In my trip to the ROM in pre-Covid days, it is true that I felt that, as a specialist in the field of geology, there was really nothing on display that I had not already learned. It is, of course, okay that a museum seeks to inform the undereducated, and it is important to realize that in this era, I, the specialist, am not the target audience of the natural history section of that museum. But it is also important to realize that this was not always the case, not always the philosophy. And specialists who do go to a museum, who do not have access to the vast archive of items that would be of interest to the specialist sort of miss out on some great opportunities to further their knowledge.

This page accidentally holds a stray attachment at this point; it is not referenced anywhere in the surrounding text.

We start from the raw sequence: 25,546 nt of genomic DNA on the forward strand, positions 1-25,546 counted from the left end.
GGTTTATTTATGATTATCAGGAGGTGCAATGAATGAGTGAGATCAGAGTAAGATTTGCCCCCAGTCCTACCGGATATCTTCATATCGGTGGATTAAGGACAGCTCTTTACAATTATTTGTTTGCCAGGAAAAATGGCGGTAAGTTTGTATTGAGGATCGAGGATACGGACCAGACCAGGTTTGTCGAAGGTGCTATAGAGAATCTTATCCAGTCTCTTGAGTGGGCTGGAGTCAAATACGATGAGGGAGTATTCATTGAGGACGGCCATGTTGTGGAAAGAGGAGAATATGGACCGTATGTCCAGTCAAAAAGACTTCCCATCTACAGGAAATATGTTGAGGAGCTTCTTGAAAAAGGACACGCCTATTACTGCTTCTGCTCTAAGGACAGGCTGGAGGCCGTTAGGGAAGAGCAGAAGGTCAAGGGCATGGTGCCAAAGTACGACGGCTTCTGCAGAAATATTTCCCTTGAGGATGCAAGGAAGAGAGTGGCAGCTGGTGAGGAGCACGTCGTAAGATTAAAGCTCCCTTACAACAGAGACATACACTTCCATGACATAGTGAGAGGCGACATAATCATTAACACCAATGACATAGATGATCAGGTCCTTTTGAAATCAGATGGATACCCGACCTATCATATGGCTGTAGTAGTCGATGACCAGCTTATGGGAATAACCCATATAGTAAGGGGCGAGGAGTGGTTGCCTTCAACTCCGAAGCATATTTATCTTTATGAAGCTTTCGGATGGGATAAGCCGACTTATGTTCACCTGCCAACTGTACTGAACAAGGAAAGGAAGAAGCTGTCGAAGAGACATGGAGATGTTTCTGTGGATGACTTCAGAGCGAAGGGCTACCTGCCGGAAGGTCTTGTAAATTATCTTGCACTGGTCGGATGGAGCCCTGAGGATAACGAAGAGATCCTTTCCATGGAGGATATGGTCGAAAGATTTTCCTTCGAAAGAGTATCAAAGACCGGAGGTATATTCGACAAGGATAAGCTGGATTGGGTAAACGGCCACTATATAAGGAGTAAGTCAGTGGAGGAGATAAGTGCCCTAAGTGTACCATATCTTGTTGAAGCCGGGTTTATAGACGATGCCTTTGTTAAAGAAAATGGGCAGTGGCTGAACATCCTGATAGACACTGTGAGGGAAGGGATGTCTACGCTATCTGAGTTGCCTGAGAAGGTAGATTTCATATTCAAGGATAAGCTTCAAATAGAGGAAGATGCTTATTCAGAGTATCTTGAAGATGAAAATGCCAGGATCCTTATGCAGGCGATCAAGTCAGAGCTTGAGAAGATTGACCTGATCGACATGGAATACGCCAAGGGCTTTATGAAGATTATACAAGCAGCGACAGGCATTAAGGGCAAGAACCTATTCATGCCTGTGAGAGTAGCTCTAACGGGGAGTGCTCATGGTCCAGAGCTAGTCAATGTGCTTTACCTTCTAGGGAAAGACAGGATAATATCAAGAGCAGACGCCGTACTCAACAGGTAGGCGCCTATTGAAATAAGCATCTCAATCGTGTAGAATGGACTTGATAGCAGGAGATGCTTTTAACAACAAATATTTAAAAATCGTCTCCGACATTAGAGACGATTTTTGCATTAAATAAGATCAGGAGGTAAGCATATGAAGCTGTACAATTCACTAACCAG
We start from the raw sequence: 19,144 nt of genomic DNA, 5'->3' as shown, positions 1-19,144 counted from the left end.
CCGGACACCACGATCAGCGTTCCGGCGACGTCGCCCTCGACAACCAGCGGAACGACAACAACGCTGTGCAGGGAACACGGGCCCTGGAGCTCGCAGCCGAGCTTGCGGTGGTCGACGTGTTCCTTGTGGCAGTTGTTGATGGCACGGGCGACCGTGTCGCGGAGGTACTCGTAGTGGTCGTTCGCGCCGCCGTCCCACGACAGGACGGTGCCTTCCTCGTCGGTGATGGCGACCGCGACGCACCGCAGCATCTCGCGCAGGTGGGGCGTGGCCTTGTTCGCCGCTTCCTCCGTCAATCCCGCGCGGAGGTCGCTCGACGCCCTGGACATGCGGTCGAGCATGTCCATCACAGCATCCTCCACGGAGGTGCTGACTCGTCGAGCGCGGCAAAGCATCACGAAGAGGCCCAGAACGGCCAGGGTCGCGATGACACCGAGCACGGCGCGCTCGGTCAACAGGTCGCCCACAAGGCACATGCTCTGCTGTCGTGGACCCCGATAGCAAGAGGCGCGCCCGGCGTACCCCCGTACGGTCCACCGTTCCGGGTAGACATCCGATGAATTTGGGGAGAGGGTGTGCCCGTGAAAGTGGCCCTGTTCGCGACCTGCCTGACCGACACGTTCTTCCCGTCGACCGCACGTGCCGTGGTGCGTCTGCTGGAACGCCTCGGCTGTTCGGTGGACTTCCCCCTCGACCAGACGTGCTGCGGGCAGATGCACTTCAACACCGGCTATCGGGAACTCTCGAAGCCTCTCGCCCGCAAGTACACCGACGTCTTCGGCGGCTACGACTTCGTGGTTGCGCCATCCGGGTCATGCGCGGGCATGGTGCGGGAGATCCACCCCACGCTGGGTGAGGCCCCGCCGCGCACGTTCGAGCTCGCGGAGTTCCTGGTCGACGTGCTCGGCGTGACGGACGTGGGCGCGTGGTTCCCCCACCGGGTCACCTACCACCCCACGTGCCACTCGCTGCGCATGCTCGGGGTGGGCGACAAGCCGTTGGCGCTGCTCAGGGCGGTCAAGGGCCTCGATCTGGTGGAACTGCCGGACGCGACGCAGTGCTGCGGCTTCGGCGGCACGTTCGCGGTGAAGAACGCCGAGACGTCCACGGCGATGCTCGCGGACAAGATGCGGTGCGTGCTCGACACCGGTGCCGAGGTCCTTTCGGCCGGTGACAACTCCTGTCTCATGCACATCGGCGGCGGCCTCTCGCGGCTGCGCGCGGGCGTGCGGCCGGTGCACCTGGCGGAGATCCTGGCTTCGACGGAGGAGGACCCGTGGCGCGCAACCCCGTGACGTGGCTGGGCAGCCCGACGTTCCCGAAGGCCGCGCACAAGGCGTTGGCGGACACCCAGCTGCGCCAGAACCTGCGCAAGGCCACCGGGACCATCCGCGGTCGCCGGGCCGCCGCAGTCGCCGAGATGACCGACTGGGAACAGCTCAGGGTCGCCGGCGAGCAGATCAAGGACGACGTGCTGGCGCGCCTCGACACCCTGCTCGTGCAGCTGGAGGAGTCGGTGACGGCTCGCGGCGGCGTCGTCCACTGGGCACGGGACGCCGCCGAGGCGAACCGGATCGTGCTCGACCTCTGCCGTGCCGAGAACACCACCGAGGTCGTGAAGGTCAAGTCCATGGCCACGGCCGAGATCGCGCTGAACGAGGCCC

Essentially, the changes that the museum industry is facing today, while rather unique in scope, is not a new phenomenon. In the original video that I spoke to, the speaker lamented the changes that museums had undergone since the Internet revolution. But, while I do agree, and my anecdote does support this, it is also important to recognize that the change in museum philosophy in the internet age can be for the better if done properly. It’s strength is in becoming a “physical Wikipedia article” and in becoming a place where the seed of knowledge for future specialists can be planted.